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Tooth Anatomy

tooth anatomy
Posted on: January 5th, 2022 by | No Comments

You only get one set of 32 adult teeth, so knowing the anatomy of your teeth can help you better understand and manage your oral health. Teeth are strong, but the care you give them can make them more resilient so you can avoid tooth decay and gum disease.

Strong Inside and Out

The basic external structure of the tooth includes the crown and the root. The crown sticks up above the gum line and the root goes below the surface into the jawbone.

Each tooth is made up of layers from outside to inside. Above the gum surface, you have enamel, dentine, and pulp. Below the surface, the tooth is comprised of cementum, dentine, and the root canal.  The cementum connects the root of the tooth to the gum tissue.

Enamel—the white, hard surface of the tooth—makes up the main outer layer of the crown of each tooth. Enamel is important to the integrity of the tooth. It also happens to be one of the strongest, hardest materials in your body with a very special structure. When the enamel gets damaged, it can become a cavity, which causes damage that invades the tooth.

The next layer inside the tooth is dentin. Dentin provides a thick layer of tooth material. The very inside of the tooth, the pulp cavity, is filled with pulp, nerves, and blood vessels. The nerves and blood vessels travel out of the pulp cavity, through the root canals and into the jaw.

The Power of Fluoride

Tooth enamel can be strengthened with fluoride products, such as fluoride toothpaste, mouthwash, and fluoride treatments. Municipal water that is fortified with the mineral also helps prevent tooth decay by strengthening the tooth enamel. It doesn’t take a lot of fluoride to enhance the strength of your tooth enamel. Daily use of fluoride is proven effective in reducing cavities, and brushing your teeth helps both your teeth and your gums.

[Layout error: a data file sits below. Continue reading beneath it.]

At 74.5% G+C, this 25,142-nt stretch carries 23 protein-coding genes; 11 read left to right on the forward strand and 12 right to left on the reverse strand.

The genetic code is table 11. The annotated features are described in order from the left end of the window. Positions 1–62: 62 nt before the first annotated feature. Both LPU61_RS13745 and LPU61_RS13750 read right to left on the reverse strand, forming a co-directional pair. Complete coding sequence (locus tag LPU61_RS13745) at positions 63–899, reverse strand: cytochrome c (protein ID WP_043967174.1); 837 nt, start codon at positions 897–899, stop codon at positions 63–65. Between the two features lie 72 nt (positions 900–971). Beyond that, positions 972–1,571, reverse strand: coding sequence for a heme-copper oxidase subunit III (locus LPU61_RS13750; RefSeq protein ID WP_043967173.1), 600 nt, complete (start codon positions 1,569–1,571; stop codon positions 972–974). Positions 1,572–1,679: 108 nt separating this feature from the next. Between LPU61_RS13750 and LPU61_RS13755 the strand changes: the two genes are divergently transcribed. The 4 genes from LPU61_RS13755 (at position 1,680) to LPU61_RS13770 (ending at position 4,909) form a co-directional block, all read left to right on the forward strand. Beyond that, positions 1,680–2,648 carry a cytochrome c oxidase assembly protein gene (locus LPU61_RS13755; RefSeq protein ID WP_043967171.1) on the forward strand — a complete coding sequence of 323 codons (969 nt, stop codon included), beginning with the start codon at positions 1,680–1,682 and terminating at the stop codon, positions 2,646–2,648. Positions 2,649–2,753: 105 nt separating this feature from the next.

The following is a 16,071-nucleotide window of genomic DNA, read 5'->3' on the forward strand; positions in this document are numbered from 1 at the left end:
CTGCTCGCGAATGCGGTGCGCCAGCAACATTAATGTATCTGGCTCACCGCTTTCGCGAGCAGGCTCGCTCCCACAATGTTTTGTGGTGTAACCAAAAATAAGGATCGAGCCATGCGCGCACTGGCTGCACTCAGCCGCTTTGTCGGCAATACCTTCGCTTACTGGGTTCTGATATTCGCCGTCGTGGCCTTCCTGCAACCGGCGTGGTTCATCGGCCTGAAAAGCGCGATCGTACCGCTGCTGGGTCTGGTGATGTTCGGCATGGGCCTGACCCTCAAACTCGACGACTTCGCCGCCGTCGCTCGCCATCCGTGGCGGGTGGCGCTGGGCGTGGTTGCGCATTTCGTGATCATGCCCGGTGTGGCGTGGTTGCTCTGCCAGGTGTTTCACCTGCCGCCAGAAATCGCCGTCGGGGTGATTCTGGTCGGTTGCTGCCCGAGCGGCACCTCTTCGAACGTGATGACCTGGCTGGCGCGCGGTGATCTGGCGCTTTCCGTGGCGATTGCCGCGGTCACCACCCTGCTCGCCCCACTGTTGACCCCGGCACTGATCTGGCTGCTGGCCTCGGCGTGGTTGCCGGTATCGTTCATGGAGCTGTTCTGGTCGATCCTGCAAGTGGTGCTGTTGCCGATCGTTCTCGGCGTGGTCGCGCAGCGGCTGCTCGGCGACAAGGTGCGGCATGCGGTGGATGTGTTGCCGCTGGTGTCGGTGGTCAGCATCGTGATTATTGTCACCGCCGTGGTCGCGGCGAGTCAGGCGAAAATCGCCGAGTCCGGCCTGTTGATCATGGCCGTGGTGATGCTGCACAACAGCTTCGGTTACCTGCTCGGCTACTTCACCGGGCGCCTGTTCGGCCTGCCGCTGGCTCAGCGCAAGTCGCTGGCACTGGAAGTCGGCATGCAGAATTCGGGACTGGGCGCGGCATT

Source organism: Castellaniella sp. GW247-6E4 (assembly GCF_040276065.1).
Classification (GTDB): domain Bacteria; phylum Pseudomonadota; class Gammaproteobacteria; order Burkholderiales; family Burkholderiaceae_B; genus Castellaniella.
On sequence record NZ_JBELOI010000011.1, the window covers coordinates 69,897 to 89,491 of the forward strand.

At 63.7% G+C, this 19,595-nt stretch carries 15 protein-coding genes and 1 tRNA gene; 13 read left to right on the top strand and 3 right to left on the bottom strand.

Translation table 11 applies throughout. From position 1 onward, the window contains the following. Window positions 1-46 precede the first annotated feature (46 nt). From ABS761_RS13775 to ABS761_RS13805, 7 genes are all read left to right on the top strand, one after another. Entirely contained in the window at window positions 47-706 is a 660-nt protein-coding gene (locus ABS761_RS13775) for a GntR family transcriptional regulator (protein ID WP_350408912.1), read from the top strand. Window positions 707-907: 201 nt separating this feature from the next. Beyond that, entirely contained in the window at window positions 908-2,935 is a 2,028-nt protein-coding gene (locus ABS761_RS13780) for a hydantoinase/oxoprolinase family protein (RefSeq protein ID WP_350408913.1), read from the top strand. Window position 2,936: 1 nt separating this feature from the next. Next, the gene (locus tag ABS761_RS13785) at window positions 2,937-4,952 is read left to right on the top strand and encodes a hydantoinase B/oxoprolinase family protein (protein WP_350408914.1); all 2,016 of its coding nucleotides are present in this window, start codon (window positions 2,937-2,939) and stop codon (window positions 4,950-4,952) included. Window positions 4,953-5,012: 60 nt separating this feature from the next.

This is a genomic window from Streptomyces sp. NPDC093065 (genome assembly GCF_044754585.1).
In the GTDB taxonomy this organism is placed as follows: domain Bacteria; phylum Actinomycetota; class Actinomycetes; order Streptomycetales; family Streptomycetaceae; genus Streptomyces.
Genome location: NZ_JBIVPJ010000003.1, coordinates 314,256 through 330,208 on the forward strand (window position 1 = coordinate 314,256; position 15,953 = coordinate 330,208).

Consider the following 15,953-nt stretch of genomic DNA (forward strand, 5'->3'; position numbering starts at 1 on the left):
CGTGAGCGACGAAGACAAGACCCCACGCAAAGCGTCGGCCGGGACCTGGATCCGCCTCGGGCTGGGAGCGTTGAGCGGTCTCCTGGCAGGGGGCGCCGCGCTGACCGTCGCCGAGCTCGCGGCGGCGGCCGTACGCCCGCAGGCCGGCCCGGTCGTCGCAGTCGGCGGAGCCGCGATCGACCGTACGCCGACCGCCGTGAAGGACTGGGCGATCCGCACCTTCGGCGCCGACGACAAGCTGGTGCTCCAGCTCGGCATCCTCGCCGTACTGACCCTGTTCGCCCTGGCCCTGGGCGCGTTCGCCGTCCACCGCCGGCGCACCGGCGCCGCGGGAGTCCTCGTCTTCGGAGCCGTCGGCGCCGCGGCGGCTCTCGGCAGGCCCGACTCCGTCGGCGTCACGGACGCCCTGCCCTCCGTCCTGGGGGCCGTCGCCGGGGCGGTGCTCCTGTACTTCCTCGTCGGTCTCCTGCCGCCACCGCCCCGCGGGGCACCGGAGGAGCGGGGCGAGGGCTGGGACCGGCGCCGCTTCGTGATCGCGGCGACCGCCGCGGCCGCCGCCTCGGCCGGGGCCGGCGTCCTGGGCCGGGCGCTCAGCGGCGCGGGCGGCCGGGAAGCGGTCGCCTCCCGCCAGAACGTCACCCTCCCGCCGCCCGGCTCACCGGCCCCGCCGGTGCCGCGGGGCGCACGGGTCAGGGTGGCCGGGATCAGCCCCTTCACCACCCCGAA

Protect Your Teeth

Enamel is really tough stuff, but even so, it can be damaged by trauma or the repeated effects of acid and sugar/carbohydrates. Here are three ways you can protect your teeth:

  1. Brush your teeth using fluoride toothpaste. In less than 5 minutes a day, you can help protect the enamel and avoid cavities and gum decay.
  1. Eat foods that are good for your teeth. That includes crunchy raw vegetables, calcium-rich foods, and water.
  1. Avoid beverages and foods that can damage your enamel. Take the following off the menu: sugary, acidic drinks, candies, and carb-heavy desserts. Rinse your mouth after drinking or eating citrus or sticky carbs like potato chips.
  2. Address tooth grinding. If you grind your teeth, talk to your dentist about solutions for this issue.

Looking for more simple ways to enhance your dental hygiene routine? Check out this post.

When you have questions about your teeth or your children’s teeth, contact Uptown Dental in Marion. We can help you with regular dental care for you and your whole family.